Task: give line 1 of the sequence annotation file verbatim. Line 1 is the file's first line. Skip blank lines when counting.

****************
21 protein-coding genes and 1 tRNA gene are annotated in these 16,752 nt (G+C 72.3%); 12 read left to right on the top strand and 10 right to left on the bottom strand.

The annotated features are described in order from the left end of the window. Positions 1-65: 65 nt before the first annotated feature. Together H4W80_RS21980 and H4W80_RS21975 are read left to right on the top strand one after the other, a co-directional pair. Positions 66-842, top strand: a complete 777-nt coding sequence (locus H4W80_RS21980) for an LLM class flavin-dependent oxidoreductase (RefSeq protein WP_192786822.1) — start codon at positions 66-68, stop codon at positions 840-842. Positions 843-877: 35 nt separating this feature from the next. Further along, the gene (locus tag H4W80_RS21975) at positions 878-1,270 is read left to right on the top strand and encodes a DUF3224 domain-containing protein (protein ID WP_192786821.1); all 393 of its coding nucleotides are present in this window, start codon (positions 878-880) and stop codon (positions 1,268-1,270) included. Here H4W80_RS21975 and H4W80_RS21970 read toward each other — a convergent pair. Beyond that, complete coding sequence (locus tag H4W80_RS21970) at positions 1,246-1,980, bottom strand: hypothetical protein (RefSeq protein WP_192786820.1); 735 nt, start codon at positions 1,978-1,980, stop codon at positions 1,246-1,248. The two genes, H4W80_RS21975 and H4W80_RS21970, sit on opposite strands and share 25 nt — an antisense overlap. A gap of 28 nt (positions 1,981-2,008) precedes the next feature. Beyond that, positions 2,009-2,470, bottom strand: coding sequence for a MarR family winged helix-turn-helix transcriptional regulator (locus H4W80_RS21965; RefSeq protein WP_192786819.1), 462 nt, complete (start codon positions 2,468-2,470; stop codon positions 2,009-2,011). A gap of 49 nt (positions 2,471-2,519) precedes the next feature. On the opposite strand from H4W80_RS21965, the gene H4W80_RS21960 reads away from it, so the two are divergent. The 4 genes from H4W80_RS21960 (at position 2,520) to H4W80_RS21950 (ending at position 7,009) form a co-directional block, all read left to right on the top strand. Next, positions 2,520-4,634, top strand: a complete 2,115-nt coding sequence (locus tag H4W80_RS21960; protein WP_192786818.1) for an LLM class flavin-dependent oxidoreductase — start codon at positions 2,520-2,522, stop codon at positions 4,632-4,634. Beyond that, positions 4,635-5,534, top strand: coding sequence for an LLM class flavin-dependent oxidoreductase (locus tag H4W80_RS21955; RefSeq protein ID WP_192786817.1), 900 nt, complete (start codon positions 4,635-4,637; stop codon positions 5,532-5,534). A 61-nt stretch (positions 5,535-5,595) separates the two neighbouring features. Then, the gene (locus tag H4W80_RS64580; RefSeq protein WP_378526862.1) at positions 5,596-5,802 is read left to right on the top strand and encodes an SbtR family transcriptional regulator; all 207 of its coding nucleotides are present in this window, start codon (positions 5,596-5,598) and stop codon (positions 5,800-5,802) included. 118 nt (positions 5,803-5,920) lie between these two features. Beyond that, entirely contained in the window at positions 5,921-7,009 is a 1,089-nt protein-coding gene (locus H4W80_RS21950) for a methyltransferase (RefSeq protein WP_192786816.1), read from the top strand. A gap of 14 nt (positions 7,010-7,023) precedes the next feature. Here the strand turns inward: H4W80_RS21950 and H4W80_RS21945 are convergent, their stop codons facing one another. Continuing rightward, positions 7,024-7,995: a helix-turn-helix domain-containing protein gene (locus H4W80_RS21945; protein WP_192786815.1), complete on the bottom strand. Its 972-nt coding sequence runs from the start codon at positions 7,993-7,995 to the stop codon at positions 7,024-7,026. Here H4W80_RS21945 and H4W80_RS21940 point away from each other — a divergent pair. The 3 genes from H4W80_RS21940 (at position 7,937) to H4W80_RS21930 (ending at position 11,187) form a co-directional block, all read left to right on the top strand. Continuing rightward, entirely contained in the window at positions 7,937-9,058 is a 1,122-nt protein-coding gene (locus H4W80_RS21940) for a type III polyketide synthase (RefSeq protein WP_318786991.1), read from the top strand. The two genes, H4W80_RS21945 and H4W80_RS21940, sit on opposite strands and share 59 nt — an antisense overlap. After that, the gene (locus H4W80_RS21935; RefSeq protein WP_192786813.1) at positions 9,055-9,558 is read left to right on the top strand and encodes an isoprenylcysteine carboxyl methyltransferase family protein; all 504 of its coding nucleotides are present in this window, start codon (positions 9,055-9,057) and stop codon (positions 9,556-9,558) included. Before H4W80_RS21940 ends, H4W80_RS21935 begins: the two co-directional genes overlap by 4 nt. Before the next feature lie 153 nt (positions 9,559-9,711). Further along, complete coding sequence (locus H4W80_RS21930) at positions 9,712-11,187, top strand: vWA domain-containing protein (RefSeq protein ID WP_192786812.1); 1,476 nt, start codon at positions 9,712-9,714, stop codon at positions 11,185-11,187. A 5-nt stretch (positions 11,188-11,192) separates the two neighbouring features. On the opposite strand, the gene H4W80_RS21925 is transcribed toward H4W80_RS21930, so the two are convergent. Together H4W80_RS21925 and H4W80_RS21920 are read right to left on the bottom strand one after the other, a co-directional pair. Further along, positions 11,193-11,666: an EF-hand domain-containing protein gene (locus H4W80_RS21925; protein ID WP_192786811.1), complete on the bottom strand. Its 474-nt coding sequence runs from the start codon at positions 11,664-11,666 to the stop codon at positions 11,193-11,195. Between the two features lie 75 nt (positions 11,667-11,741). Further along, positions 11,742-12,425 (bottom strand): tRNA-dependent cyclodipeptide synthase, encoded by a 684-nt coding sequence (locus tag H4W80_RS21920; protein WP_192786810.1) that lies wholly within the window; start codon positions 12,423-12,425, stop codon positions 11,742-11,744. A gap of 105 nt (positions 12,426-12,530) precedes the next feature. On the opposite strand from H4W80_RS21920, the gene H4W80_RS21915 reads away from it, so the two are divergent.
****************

21 protein-coding genes and 1 tRNA gene are annotated in these 16,752 nt (G+C 72.3%); 12 read left to right on the top strand and 10 right to left on the bottom strand.